ObjectiveTo test the hypothesis that myeloneuropathy is a presenting phenotype of paraneoplastic neurologic syndromes we retrospectively reviewed clinical, radiologic, and serologic features of 32 patients with concomitant paraneoplastic spinal cord and peripheral nervous system involvement.MethodsObservational study investigating patients with myeloneuropathy and underlying cancer or onconeural antibody seropositivity.ResultsAmong 32 patients with paraneoplastic myeloneuropathy, 20 (63%) were women with median age 61 years (range 27-84 years). Twenty-six patients (81%) had classified onconeural antibodies (amphiphysin, n = 8; antineuronal nuclear antibody [ANNA] type 1 [anti-Hu], n = 5; collapsin response mediator protein 5 [CRMP5] [anti-CV2], n = 6; Purkinje cell cytoplasmic antibody type 1 [PCA1] [anti-Yo], n = 1; Purkinje cell cytoplasmic antibody type 2 [PCA2], n = 2; kelch-like protein 11 [KLHL11], n = 1; and combinations thereof: ANNA1/CRMP5, n = 1; ANNA1/amphiphysin, n = 1; ANNA3/CRMP5, n = 1). Cancer was confirmed in 25 cases (onconeural antibodies, n = 19; unclassified antibodies, n = 3; no antibodies, n = 3). Paraneoplastic myeloneuropathies had asymmetric paresthesias (84%), neuropathic pain (78%), subacute onset (72%), sensory ataxia (69%), bladder dysfunction (69%), and unintentional weight loss >15 pounds (63%). Neurologic examination demonstrated concomitant distal or asymmetric hyporeflexia and hyperreflexia (81%), impaired vibration and proprioception (69%), Babinski response (68%), and asymmetric weakness (66%). MRI showed longitudinally extensive (45%), tract-specific spinal cord T2 hyperintensities (39%) and lumbar nerve root enhancement (38%). Ten of 28 (36%) were unable to ambulate independently at last follow-up (median 24 months, range 5-133 months). Combined oncologic and immunologic therapy had more favorable modified Rankin Scale scores at post-treatment follow-up compared to those receiving either oncologic or immunologic therapy alone (2 [range 1-4] vs 4 [range 2-6], p < 0.001).ConclusionsParaneoplastic etiologies should be considered in the evaluation of subacute myeloneuropathies. Recognition of key characteristics of paraneoplastic myeloneuropathy may facilitate early tumor diagnosis and initiation of immunosuppressive treatment.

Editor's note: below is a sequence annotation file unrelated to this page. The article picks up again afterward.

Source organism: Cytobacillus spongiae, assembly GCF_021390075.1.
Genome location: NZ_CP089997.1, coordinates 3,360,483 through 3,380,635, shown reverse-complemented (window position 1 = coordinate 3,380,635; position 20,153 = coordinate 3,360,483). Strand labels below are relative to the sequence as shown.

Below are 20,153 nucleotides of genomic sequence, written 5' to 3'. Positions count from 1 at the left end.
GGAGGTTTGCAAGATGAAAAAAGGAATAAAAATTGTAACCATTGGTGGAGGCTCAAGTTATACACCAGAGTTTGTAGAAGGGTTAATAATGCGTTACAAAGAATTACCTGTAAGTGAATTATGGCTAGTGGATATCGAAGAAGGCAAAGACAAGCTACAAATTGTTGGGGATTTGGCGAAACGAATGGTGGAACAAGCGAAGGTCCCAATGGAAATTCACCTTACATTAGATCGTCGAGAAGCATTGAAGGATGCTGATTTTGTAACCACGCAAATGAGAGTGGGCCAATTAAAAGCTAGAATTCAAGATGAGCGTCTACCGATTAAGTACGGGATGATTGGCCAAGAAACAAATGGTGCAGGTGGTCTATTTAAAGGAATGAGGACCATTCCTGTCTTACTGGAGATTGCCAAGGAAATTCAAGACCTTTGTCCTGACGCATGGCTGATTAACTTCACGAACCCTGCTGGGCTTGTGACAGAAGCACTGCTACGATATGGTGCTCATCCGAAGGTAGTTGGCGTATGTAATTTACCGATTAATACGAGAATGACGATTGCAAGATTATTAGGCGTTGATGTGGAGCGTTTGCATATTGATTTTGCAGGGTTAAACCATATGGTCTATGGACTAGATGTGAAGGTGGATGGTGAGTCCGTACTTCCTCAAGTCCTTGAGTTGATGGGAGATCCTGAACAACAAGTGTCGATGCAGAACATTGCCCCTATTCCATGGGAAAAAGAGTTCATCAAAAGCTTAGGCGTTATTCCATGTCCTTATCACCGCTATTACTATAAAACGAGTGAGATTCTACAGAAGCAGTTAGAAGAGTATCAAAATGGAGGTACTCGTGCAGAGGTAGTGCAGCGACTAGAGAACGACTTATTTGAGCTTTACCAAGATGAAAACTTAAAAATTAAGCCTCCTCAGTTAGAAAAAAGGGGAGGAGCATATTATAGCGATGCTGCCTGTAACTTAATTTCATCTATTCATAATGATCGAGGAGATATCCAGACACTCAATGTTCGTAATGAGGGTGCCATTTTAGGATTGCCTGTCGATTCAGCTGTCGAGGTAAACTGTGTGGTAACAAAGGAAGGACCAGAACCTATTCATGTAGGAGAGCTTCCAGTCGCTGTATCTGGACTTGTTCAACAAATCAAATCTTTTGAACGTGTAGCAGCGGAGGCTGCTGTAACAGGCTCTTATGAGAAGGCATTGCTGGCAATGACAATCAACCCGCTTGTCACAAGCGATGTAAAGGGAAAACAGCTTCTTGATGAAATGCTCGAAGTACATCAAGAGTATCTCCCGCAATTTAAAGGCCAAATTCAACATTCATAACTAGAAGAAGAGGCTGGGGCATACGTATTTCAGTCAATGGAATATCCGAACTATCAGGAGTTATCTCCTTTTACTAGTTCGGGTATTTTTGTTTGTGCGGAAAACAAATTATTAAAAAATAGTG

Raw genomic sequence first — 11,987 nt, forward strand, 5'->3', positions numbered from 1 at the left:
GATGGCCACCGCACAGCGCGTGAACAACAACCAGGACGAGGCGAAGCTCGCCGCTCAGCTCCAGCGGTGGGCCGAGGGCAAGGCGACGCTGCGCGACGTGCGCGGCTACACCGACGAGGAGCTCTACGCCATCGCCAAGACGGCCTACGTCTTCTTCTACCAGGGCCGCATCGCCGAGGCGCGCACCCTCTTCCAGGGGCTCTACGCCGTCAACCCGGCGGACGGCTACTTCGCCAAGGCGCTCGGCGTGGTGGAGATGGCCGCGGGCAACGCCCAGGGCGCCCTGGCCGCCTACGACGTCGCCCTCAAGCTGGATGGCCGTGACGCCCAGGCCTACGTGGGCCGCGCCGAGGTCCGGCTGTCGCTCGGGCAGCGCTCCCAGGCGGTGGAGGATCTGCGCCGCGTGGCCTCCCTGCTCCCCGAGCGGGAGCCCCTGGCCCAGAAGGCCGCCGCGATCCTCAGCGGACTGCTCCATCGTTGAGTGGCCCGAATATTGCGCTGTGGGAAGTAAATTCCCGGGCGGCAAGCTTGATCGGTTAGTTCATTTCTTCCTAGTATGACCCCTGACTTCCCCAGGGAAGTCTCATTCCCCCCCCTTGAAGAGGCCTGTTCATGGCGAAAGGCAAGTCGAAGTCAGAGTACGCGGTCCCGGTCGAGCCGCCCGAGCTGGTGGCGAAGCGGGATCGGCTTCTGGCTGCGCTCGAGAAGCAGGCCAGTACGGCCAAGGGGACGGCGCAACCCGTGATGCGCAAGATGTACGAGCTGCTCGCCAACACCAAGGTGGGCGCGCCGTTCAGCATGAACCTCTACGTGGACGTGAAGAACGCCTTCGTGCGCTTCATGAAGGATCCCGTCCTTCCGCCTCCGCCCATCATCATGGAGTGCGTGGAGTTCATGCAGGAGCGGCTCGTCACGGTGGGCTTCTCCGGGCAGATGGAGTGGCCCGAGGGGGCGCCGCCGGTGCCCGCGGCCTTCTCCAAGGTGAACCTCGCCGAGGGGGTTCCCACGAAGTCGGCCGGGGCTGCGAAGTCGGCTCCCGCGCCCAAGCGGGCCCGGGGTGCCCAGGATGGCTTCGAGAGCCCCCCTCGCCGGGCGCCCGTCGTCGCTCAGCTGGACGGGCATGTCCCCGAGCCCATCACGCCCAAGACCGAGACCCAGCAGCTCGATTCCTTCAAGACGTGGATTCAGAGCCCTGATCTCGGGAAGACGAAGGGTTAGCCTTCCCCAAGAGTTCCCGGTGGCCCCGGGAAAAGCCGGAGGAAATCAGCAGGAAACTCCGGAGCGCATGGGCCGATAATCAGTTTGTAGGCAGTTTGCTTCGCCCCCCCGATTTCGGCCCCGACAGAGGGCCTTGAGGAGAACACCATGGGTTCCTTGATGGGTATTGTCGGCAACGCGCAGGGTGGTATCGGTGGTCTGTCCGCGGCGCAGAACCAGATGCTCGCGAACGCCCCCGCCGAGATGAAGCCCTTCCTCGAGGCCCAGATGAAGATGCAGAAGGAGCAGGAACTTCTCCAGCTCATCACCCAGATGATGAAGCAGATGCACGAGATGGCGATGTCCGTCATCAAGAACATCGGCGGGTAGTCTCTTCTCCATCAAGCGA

ASJC Scopus subject areas
- Clinical Neurology